A Conversation with Mary Zimmerman
You know Mary Zimmerman's work from Journey to the West, Notebooks of Leonardo da Vinci, The Odyssey, Mirror of the Invisible World and Silk, among other celebrated productions. Ms. Zimmerman recently took the time out of rehearsal to talk with the Goodman Theatre's Lara Ehrlich about her new adaptation of Candide.
Lara Ehrlich: What first drew you to Candide?
Mary Zimmerman: I’ve always been drawn to adapt thorny, difficult, epic old texts. Voltaire’s Candide has that epic sweep and broad range of feeling that I like, and it is full of difficult things to stage, which I like as well. And then Bernstein’s music is so glorious.
LE: What is the story about?
MZ: Well, a young man named Candide is the illegitimate relative of a Baron in a small province called Westphalia. He is brought up in the company of his noble relatives and tutored with the Baron’s daughter named Cunegonde. Their tutor is a professor named Doctor Pangloss, who claims that Westphalia is “the best possible place in all the world.”
When Candide falls in love with Cunegonde and proposes to her, his benefactors turn on him and kick him out of the kingdom without a penny. The rest of the story follows Candide making his way in the world, having adventure after adventure. He is candid and honest and innocent, and he is mistreated and swindled over and over again. Cunegonde and her family also meet great misfortune in a war, so some of Candide’s adventures involve reuniting with her, separating from her and reuniting with her again.
LE: Is it a challenge to find the right tone when staging Voltaire’s satire?
MZ: Finding the tone is the most difficult key to Candide because terrible, terrible things happen to the characters, yet the novel is hilarious. What makes the play funny and absurd (I hope) is the way in which chance and mischance pile up so fast and furious—while the characters’ views of the world—as all for the best—remains absolutely unchanged in the face of all evidence to the contrary.
LE: Could you talk about the challenge of working with a variety of different adaptations of Voltaire’s text?
MZ: Well, I read all the previous adaptations—the books for the musical—about three or four years ago, and then I stopped reading because I wanted to go back to Voltaire’s original novel. The primary challenge is that many of the songs written throughout the years are lyrically tied to differing narrative structures contributed by each of the adapters. Some of the versions have big changes from the original structure of the novel, and some of the songs have lyrics that are tied to events or circumstances that don’t exist in the novel. Yet we want to preserve these songs in a context that makes sense, while trying to be as trusting as possible of Voltaire’s original structure and story.
LE: After all of these adaptations, why does this novel still appeal to audiences?
MZ: Candide is a tougher text than people realize. It is quite brutal in a way, and it challenges some of our most cherished ideas—ideas about one’s own virtue and the virtues of one’s own home. I think this production is challenging in whichever country it is performed, because every country thinks it is the best in the best of all possible worlds.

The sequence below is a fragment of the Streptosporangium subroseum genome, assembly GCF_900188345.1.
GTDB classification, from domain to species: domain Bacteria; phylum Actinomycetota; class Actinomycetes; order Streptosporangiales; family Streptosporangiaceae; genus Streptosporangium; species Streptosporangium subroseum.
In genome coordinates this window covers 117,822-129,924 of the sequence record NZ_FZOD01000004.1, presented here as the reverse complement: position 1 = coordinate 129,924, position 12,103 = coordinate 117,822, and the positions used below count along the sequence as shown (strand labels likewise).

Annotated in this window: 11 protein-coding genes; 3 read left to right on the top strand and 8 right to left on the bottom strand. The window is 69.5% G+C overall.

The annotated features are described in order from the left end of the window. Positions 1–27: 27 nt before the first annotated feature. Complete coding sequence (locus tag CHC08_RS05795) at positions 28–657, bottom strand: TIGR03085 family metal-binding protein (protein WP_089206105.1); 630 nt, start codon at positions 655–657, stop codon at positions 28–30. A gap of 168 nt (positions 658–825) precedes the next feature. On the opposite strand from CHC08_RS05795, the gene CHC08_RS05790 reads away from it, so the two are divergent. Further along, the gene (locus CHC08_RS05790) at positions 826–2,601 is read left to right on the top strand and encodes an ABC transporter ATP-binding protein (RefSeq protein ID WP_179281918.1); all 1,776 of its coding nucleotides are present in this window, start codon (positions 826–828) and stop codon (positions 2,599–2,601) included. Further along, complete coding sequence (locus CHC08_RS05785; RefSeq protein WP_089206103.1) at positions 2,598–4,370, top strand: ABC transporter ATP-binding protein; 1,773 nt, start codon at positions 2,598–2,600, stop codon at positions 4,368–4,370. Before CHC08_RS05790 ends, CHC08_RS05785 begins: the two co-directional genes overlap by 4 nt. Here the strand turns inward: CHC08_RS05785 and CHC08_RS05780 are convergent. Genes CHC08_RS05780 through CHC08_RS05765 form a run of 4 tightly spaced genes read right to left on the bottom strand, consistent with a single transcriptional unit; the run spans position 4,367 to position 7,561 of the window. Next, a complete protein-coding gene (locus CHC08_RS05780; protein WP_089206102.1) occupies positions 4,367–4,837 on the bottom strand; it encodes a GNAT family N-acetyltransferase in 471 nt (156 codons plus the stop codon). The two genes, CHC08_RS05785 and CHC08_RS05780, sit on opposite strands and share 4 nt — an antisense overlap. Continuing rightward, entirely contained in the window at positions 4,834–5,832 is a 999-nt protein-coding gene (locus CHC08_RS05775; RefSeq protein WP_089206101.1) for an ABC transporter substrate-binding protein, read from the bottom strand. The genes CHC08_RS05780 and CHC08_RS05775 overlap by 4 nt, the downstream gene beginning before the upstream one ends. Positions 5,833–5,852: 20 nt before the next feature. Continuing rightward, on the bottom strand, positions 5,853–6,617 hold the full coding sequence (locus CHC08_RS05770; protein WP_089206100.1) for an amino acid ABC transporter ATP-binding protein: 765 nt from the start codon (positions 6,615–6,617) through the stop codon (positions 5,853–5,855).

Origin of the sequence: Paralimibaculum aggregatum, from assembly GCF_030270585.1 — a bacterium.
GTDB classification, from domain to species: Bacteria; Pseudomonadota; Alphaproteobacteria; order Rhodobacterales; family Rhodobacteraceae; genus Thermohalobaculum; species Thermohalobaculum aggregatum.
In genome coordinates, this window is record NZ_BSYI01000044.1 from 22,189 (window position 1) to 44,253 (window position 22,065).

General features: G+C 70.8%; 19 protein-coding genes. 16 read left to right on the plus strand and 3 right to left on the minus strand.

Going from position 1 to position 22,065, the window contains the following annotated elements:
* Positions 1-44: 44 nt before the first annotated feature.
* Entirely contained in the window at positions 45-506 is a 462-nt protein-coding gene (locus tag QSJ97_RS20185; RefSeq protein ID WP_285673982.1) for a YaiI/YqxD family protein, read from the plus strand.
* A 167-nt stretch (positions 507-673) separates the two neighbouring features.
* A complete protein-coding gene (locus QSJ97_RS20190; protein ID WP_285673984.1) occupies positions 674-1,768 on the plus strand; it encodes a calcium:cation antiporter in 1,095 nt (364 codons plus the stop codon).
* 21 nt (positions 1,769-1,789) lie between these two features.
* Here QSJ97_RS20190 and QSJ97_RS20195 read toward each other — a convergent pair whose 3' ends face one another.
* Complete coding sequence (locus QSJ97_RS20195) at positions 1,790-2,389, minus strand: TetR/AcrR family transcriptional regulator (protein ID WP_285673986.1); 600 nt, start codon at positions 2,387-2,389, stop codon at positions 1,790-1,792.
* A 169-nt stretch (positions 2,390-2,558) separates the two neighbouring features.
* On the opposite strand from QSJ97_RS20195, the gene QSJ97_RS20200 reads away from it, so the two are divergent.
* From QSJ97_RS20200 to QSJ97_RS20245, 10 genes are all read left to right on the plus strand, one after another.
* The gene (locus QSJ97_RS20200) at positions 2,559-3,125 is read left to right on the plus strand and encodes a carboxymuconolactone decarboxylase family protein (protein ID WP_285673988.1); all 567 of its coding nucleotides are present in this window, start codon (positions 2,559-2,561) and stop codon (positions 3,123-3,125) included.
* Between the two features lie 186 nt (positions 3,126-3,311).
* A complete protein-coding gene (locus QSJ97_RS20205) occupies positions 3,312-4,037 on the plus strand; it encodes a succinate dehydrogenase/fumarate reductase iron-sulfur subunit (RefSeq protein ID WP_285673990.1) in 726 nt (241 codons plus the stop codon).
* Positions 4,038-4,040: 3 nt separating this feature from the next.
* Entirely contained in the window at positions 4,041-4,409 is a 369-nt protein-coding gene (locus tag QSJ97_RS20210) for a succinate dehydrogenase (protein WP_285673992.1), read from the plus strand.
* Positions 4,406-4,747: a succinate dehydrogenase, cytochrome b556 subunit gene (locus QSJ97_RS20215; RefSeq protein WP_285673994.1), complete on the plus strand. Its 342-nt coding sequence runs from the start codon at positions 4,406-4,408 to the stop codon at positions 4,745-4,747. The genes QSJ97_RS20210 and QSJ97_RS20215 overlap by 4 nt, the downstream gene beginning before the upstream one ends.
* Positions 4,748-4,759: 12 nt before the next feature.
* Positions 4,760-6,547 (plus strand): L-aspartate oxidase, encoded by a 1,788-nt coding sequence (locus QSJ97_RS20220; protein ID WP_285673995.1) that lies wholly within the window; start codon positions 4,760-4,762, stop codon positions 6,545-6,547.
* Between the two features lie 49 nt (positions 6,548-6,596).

The novel and the musical ask people to think about the fact that life is really complicated and that quite random, quite tragic things happen all the time. It rejects blithe optimism, or the idea that everything is part of a grand plan as an excuse for inaction in the face of social injustice. This novel is always contemporary because there is always reason to point out hypocrisy and abuse of power.
LE: You are renowned for your unique visuals and innovative use of set and props. What can you tell us about the design of the production?
MZ: I want to maintain surprises in everything I do, so I don’t want to give it away!
LE: You have cast a talented ensemble of actors from Chicago, Washington, D.C. and New York.
MZ: Yes, this is a co-production with Shakespeare Theatre Company in Washington, D.C., so we have some D.C. actors, a lot of Chicago actors and a few New York actors. I have three people from the group of 19 with whom I have worked extensively: Jesse Perez, Erik Lochtefeld and Tom Aulino.
LE: Which roles are they playing?
MZ: Well, who knows? I mean, I know their larger roles, but a great many parts are assigned day-to-day, because in the way I work there is no script when we start rehearsal—except the original text I’m adapting. I’m inspired by every hour that I spend with the cast and the script is made with a particular company in mind—the company that is already in process with me. However, I don’t write the script with the actors; I write it on my own in the hours between rehearsals. When I start with an ensemble, we have the base text that we are working from and we have our set and some major costumes and what we call “ensemble costumes” and that’s about it. It is a tremendously intense, concentrated process for the whole company and one that requires enormous flexibility, rapidity and skill on the part of all the staff and creative team.
LE: What are you hoping audiences will take away from this production?
MZ: I am hoping that audiences take away extreme and exquisite entertainment. Candide has gorgeous music and it is incredibly witty, both lyrically and musically. Voltaire’s and Bernstein’s works are both achievements of such high order that when combined, they remind us what is best in human beings—what people are capable of at their best—at the very same moment they are showing us what is worst. And in this way, this formal way—the work manages to be affirmative—even transcendent—in the face of its own cynicism and brutal satiric edge.
Courtesy of the Goodman Theatre